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2N2/6 Block Diagrams

Transverter block diagram showing main sections

This is the block diagram of the 2N2/6.  As can be seen, there are three main operational sections, and a simple power supply.  Each of these blocks is shown below at the next level of detail.  A 50 MHz antenna is connected to J1 and a 40 meter CW transceiver is connected to J2.  All signal routing during receive and transmit is handled by solid state T/R switches inside the transverter, allowing full QSK keying.

Receive strip block diagram

This is the detail for the receive strip.  Incoming 50 MHz r.f. from the antenna is passed through the transmit low pass filter, and on to the first of 3 T/R switches.  This first one is normally closed, and changes to open during transmit, protecting the r.f. amplifier.  The third block is the receive input filter, composed of lightly coupled resonators.  An r.f. amplifier is next, providing about 10 dB of gain to make up for the losses in the input filter, and the downstream attenuators.  After the r.f. amplifier, the signal passes through a 3 dB attenuator, which helps keep a constant load on the input of the single balanced mixer.  A local oscillator (LO) signal is also injected into the mixer's LO port.  Outputs from the mixer are at 50 MHz , and 50 MHz plus and minus the 43 MHz LO are passed on through another 3 dB attenuator.  This one keeps the output load on the mixer constant.  The signals at 93 MHz, 50 MHz, and 7 MHz are filtered by the second T/R switch, and the 7 MHz component is passed out to the connected 40 meter transceiver.  This second T/R switch opens up when the connected transceiver is transmitting, keeping the mixer from being burned out.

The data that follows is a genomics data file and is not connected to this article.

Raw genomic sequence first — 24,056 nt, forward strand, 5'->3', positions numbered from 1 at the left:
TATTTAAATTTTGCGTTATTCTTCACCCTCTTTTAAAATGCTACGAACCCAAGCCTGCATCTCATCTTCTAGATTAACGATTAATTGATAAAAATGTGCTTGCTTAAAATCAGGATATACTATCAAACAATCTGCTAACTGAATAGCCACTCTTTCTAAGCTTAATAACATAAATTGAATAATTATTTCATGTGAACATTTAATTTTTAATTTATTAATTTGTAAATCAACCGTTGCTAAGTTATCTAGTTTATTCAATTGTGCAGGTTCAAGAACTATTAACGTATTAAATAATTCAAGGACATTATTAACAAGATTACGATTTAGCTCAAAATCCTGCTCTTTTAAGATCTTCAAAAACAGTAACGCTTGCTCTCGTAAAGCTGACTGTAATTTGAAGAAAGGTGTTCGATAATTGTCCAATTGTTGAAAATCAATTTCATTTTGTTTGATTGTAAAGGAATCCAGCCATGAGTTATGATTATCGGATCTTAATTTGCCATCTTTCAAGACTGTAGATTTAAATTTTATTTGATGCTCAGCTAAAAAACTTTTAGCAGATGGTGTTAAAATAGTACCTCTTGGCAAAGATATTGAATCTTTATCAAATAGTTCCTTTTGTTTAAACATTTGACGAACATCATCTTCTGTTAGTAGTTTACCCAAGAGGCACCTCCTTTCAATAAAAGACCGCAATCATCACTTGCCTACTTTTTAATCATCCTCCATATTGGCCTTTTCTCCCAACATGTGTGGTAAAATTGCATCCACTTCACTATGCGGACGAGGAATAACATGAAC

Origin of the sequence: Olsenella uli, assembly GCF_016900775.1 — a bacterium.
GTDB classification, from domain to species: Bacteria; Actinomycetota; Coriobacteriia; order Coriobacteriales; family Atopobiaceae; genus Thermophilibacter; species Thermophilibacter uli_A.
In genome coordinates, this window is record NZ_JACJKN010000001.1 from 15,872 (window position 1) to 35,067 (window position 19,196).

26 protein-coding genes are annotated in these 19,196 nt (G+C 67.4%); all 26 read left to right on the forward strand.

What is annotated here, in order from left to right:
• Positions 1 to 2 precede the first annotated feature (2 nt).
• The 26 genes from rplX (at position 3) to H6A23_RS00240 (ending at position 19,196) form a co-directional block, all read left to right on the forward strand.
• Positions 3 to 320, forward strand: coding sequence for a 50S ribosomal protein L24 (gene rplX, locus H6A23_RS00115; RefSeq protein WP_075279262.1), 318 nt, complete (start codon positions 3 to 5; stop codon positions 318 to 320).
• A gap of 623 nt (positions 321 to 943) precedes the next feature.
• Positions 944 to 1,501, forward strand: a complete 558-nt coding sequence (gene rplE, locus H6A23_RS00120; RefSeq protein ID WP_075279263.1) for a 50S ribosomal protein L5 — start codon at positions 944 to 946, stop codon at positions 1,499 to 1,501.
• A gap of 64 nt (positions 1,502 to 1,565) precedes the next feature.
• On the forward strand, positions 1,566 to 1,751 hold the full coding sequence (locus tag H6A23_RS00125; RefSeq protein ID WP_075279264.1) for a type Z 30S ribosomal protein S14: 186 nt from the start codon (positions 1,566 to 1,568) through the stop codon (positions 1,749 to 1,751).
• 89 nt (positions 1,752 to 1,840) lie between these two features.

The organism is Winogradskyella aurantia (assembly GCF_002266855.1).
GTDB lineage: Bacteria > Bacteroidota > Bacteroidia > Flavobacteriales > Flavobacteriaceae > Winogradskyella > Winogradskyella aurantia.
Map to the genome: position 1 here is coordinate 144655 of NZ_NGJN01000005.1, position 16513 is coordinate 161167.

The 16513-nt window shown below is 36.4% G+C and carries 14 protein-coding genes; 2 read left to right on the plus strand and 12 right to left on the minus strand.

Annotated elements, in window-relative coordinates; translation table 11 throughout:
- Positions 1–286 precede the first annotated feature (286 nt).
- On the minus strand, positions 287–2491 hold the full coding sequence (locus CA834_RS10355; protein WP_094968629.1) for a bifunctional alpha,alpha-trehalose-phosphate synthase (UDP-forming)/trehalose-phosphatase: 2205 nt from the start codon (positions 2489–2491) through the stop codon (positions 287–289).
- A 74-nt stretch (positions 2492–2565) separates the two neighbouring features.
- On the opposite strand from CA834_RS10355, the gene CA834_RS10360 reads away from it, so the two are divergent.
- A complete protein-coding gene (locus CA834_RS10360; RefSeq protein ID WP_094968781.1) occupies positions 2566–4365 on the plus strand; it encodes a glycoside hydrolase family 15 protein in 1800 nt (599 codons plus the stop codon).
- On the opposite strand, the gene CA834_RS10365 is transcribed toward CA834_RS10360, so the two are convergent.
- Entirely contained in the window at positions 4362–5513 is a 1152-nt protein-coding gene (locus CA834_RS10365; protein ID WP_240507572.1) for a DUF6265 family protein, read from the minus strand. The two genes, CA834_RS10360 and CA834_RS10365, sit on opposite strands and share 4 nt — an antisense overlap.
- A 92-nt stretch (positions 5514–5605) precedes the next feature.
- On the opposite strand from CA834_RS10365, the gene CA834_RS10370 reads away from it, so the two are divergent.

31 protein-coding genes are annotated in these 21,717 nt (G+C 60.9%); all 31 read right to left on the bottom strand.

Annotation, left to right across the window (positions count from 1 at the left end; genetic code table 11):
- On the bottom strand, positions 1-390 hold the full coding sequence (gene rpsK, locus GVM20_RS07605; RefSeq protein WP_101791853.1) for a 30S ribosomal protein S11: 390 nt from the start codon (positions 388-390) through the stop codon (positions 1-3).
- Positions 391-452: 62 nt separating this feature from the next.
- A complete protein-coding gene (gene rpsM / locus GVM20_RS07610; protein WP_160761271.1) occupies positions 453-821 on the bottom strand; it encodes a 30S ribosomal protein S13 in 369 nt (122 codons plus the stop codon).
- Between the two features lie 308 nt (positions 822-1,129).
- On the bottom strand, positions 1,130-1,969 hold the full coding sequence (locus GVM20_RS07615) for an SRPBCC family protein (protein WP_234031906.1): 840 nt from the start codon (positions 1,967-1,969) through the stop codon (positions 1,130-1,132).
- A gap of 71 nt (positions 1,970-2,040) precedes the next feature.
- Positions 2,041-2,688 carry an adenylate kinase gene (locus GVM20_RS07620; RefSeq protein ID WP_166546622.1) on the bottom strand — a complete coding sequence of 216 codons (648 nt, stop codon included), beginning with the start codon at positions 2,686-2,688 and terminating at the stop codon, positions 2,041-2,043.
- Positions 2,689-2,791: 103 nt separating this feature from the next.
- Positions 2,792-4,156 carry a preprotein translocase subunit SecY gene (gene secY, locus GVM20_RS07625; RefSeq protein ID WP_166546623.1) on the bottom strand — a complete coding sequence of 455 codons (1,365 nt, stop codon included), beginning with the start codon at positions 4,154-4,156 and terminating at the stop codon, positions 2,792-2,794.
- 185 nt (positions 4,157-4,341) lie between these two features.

LO block diagram

A 43 MHz local oscillator signal is derived from an inexpensive computer crystal, operating on its third harmonic, and pushed up in frequency a bit to 14.333 MHz.  That takes place in the oscillator/tripler stage.  The 43 MHz signal is then amplified by the buffer stage, and distributed to both the receive and transmit strips, where those signals are used with the single balanced mixers to generate the required receive and transmit signals.

Transmit strip block diagram

The transmit block diagram is a bit more complicated than the receive strip, owing to several amplifier stages being required to generate a 2 watt, 50 MHz signal.  That process starts with the incoming (transmit) signal from the 40 meter transceiver coming into the transverter at nominally 2 watts.  The signal is passed through the third of the T/R switches, which is normally open, but closes when the incoming signal is present.  This switch then isolates the transceiver connector from the 23 dB attenuator of the transmit section, and keeps this section from loading the input of the transceiver during receive.  The 23 dB attenuator reduces the 2 watts down to a level compatible with the mixer in this stage, nominally +10 dBm.  LO signal at 43 MHz is also supplied to the mixer, and the output of the mixer is composed primarily of the 7 MHz input, and the LO signal plus and minus 7 MHz.  The desired 50 MHz signal component is passed through the narrow bandpass filter.  It is then amplified by two tuned and one untuned stage, and used to drive the final amplifier stage.  This amplified signal is then passed through the transmit low pass filter, to remove 2nd, 3rd, and higher order harmonic components, before being sent to the antenna.  Part of the incoming 7 MHz r.f. is sampled by the r.f. detector/amplifier stage, and controls a non-r.f. switched T/R switch.  This one controls Vcc to the first two amplifier stages, which generate quite a bit of noise, and this noise would mask the received signal if they were allowed to operate during receive.

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